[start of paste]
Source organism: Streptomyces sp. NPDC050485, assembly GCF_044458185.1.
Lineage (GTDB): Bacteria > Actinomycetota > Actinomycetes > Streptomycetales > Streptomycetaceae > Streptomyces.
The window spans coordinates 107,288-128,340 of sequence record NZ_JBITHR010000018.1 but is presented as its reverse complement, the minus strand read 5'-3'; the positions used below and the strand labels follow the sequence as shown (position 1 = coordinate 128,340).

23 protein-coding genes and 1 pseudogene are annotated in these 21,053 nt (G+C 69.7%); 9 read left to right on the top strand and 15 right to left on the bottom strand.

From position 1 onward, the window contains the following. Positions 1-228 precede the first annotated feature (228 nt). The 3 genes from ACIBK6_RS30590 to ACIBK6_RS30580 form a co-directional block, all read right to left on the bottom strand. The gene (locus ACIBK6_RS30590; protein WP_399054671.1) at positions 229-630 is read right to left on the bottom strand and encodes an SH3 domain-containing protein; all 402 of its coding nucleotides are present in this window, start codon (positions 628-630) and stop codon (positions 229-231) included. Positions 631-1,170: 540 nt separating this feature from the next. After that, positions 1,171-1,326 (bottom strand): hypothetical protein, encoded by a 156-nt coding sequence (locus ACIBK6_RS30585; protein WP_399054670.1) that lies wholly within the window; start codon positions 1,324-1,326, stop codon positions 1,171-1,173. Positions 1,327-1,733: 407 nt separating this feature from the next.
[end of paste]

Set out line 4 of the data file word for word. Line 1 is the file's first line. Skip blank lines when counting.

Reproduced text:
23 protein-coding genes and 1 pseudogene are annotated in these 21,053 nt (G+C 69.7%); 9 read left to right on the top strand and 15 right to left on the bottom strand.